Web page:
Rab Bennetts’ mix of pragmatism, invention and commitment to green architecture has made him this year’s epitome of sustainability in the built environment


Rab Bennetts has become something of a role model and spokesperson for green architects over the past two decades. The softly spoken Scot, who set up his practice with his wife Denise in 1987, has carved a niche for himself by thoughtfully influencing the way clients and designers look at low energy and sustainable buildings – most notably commercial offices. And his momentum shows no signs of slowing down, as the transformation of Hampshire council’s headquarters in Winchester, which won this year’s large project category, shows.

Bennetts is in no way dogmatic in his approach. He does not believe that all buildings should be ultra deep green at any cost. Nor is he the sort of designer who relies on technology. His style is to use simple techniques, rather than plastering the roofs in photovoltaics or micro wind turbines. In fact, he sees himself as a conventional architect designing good buildings.

He is a firm believer that architecture and services should go hand in hand. “You can never design a building without complete integration between the space, the structure and the environmental engineering,” he has said. He is also able to balance the needs and desires of clients: his office schemes have mechanical ventilation and air-conditioning, and they still manage to tick the letting agent’s boxes – which is why the big league developers aren’t afraid to appoint him.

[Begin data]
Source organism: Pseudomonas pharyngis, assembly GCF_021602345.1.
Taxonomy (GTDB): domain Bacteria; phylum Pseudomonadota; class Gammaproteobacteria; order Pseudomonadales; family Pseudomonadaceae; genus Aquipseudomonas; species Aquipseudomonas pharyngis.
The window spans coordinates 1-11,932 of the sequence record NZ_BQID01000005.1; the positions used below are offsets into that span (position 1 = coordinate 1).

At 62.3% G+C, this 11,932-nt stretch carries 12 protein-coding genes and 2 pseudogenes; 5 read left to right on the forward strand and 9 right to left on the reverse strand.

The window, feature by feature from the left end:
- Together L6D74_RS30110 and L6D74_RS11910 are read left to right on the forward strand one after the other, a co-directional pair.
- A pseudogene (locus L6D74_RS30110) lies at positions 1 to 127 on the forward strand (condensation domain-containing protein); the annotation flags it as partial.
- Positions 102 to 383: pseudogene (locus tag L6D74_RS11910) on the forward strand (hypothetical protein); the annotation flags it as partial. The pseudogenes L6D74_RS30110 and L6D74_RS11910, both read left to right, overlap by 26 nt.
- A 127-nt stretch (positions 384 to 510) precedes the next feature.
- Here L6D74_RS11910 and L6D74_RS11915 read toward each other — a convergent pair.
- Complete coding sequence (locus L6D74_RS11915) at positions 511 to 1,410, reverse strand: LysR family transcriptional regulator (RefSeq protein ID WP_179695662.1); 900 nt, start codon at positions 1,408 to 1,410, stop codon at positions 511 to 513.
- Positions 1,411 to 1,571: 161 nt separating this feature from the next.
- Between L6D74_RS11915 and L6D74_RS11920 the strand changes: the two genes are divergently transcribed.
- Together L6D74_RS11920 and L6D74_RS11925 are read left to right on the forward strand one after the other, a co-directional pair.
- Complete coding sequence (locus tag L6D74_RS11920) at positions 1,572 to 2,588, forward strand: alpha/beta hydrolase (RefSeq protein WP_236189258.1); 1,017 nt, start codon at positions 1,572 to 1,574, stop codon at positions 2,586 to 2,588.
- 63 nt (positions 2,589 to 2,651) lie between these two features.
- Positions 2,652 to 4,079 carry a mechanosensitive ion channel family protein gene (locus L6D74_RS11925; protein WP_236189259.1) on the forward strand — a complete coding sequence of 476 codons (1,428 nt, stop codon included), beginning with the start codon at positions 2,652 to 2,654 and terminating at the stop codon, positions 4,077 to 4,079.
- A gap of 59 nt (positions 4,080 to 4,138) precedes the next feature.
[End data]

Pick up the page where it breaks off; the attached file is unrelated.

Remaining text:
Bennetts Associates’ role call of projects includes some seminal buildings and today he still takes a hands-on approach. The scene was set early with PowerGen’s headquarters in Coventry and Wessex Water’s operations centre on the outskirts of Bath. This has been followed by schemes such as the Jubilee Library in Brighton which was low energy but also an imposing civic building.

Working with such a diverse range of clients, including councils and commercial developers such as Land Securities, he has helped interpret what a modern energy-efficient office should be and on top of this he has also championed the use of post-occupancy feedback to improve the performance of building in use.

Bennetts also sees buildings in their broadest sense. Take New Street Square on the edge of the City. This scheme was designed as one large building but Bennetts’ came up with a new scheme made up of five smaller buildings set around a square for the public to sit in and commuters to cut through.

Bennett’s latest achievement shows just how in tune the practice is with current challenges. The transformation of Hampshire council’s sixties concrete monolith into one of the UK’s most energy efficient offices – and with a much prettier face – shows just how on target Bennetts is with the current challenge facing the built environment.